- Doug Padilla, Chicago White Sox beat reporter
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A lapse on the base paths Tuesday might have cost the Cubs a chance at a victory. On Saturday at Pittsburgh his failure to recognize that a slow runner was coming down the line led him to rush a throw and make an error.
Cubs manager Dale Sveum said Castro is often the victim of piling on from fans and media that point out his every mistake, while other players are held to a lesser standard. Sveum admits that he does it as well, though.
As a player with loads of natural talent, Castro manages to draw attention to his miscues. Now that he has signed a seven-year, $60 million contract, that focus figures to become even sharper.
Tuesday’s failure to hustle until the end of the play raised eyebrows, especially since the game ended in a 1-0 defeat to the Houston Astros. With Castro on third base and Dave Sappelt on second in the sixth inning, Darwin Barney lifted a fly ball to center field with both runners tagging up.
Both tried to advance, but Sappelt ended up getting thrown out at third. Castro’s run still would have counted if he crossed the plate before Sappelt was tagged out, but he didn’t run at full speed all the way to the plate.
It remained in doubt whether Castro would have gotten to the plate in time anyway, but by slowing up he only managed to raise the question of whether or not his lack of hustle all the way to the end of the play cost his team the tying run.
Of course Sappelt should be held just as accountable, if not more, since he did make the final out of the inning at third base. But Castro didn't help himself by not running hard all the way through the plate.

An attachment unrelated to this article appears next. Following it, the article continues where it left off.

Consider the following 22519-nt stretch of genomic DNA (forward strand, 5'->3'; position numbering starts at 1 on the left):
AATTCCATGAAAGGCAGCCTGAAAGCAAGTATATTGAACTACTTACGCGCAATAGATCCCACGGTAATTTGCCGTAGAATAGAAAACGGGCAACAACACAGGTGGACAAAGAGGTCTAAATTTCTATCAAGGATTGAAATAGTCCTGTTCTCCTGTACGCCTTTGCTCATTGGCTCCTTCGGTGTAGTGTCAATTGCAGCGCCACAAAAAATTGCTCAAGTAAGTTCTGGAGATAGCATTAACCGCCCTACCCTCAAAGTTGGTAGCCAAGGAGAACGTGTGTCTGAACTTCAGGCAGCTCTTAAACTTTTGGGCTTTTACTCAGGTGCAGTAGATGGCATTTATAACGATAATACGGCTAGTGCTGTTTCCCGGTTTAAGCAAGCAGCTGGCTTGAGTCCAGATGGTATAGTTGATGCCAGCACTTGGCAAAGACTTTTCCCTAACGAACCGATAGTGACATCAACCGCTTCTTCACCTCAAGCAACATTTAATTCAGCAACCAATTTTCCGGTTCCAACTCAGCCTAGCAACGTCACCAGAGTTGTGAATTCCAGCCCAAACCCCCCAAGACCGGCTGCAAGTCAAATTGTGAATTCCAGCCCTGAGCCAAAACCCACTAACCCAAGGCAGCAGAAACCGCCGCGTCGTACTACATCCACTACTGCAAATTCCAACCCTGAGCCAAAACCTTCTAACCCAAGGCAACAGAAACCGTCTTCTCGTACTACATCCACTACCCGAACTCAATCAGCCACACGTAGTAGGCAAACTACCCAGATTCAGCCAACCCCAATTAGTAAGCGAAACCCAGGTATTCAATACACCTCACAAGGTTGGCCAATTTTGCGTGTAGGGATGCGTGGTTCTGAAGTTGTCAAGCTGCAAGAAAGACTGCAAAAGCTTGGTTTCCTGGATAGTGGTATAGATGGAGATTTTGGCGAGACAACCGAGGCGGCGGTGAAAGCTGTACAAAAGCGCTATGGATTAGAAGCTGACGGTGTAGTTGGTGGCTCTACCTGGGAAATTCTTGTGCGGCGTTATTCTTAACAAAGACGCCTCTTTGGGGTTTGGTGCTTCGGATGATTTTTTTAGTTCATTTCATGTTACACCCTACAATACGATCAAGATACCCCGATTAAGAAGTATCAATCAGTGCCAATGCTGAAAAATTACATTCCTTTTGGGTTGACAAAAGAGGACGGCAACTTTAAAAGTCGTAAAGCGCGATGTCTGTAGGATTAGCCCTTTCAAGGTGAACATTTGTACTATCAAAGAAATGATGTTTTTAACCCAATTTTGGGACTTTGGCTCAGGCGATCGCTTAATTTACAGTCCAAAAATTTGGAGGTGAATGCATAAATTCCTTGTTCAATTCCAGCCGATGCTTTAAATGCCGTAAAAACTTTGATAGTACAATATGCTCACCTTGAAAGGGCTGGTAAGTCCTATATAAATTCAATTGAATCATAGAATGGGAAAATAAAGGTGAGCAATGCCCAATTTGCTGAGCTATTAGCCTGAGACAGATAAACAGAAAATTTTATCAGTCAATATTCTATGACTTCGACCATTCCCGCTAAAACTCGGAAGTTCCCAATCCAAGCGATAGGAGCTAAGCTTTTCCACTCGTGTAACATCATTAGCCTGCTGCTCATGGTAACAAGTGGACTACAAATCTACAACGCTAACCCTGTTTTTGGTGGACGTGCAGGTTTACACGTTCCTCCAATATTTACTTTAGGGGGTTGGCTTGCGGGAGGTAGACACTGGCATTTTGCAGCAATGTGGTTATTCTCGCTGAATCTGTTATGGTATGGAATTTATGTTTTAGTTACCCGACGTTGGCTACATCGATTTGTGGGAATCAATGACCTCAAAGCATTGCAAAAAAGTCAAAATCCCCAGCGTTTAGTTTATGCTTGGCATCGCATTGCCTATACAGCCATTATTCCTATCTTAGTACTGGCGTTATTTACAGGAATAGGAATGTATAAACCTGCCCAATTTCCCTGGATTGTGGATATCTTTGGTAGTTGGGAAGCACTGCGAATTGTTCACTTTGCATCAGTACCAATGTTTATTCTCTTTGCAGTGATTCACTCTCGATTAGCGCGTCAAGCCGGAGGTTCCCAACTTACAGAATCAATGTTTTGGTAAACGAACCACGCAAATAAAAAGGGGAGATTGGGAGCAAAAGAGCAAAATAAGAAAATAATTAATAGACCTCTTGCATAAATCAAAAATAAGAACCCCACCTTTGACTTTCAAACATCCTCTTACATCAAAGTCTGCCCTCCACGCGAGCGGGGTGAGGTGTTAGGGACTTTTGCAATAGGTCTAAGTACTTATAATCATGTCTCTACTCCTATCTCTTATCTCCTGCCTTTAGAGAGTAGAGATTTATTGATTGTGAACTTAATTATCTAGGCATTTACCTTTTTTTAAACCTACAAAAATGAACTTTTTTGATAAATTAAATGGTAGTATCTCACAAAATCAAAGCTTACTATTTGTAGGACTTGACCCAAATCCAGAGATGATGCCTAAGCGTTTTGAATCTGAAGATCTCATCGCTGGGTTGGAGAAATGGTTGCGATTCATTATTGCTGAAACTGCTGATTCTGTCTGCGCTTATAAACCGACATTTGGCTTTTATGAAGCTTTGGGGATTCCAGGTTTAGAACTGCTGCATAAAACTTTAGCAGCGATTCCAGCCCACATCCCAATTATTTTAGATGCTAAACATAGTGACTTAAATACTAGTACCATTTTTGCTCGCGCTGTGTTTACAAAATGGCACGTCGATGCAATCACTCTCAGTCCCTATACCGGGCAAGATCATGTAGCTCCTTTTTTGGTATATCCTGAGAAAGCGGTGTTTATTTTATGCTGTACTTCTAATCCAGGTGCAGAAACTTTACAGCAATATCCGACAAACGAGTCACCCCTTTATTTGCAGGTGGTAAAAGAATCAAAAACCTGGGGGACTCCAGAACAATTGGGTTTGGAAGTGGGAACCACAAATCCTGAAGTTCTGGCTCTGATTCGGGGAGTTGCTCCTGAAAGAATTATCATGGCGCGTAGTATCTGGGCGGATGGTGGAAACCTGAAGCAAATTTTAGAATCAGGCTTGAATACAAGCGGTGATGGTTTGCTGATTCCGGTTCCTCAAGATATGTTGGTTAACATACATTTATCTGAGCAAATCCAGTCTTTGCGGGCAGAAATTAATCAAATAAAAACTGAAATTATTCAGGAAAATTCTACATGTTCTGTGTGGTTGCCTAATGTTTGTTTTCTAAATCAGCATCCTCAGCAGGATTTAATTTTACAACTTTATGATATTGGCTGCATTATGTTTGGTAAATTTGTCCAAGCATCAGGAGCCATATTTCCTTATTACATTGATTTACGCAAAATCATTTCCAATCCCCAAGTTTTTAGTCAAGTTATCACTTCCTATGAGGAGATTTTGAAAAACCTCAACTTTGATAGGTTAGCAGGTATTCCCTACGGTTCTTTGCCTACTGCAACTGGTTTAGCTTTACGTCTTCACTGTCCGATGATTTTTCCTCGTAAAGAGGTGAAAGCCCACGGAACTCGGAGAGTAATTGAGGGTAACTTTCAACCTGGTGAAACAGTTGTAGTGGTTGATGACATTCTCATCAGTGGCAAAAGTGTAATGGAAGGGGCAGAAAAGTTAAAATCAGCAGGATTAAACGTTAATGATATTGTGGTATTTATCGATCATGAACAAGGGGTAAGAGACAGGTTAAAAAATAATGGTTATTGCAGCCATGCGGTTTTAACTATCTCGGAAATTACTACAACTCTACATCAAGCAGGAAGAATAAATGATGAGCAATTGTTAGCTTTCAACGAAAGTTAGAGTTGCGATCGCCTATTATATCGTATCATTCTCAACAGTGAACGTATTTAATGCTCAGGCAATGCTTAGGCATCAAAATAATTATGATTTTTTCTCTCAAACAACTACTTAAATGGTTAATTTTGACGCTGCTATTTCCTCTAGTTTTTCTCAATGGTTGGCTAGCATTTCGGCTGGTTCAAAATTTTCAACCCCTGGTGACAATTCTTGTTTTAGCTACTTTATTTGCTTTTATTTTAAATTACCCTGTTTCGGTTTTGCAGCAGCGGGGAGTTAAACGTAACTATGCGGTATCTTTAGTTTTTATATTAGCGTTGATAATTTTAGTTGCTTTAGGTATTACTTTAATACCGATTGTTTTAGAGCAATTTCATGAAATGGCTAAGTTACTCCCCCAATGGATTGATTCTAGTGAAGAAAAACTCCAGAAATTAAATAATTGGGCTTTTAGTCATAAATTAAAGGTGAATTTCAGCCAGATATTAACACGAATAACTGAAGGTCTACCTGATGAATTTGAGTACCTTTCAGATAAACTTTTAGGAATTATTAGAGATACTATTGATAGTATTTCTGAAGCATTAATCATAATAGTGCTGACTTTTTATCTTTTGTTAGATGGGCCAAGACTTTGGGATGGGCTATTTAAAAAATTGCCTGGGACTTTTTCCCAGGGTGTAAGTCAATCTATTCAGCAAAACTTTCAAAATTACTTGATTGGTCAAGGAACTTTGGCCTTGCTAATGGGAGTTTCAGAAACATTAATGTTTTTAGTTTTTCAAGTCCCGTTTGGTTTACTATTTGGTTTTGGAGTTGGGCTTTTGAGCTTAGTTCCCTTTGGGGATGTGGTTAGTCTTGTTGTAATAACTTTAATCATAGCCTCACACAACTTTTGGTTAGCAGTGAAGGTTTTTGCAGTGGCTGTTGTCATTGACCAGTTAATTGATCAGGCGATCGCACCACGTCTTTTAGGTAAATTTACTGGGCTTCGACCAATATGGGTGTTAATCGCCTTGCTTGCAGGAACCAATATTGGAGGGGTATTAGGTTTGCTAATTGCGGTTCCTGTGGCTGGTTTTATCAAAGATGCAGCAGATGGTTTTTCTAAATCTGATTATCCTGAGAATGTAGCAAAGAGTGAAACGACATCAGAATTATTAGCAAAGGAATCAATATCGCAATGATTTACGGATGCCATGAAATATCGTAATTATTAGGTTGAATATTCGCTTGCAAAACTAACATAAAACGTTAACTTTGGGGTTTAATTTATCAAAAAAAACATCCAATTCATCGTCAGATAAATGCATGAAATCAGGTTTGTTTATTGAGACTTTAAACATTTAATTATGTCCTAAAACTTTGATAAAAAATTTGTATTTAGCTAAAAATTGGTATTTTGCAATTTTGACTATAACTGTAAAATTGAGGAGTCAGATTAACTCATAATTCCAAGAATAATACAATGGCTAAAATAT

Only three days earlier, Castro was kicking himself for making an off balance throw to first base with the slow-running Rod Barajas coming down the line in the seventh inning. The Pirates scored the tying run, but David DeJesus gave the Cubs the lead a half inning later.
Castro’s miscue nearly cost Jeff Samardzija the chance at his first career complete-game victory.
“Yeah that was not the best awareness of who was running and obviously who hit the ball,” Sveum said. “You have plenty of time to set your feet. Even if you spun you could set your feet and make a strong throw.”
Samardzija was forgiving, but it wasn’t the first time one of Castro's defensive miscues came with the right-hander on the mound. Earlier this season while Samardzija was pitching in a game at San Francisco, Castro forgot how many outs there were.
Castro’s teammates have made note of the miscues, but also know that mental lapses can be fixed. Talent like his can’t be taught.
“Castro is a heck of a player, and when he’s into the game and pays attention to what’s going on there aren’t too many guys who are better,” Samardzija said this past weekend. “We depend on him and we’re going to need him for many years down the road.”
There was a compliment in there, of course. But there was also acknowledgement that mental blunders continue to happen.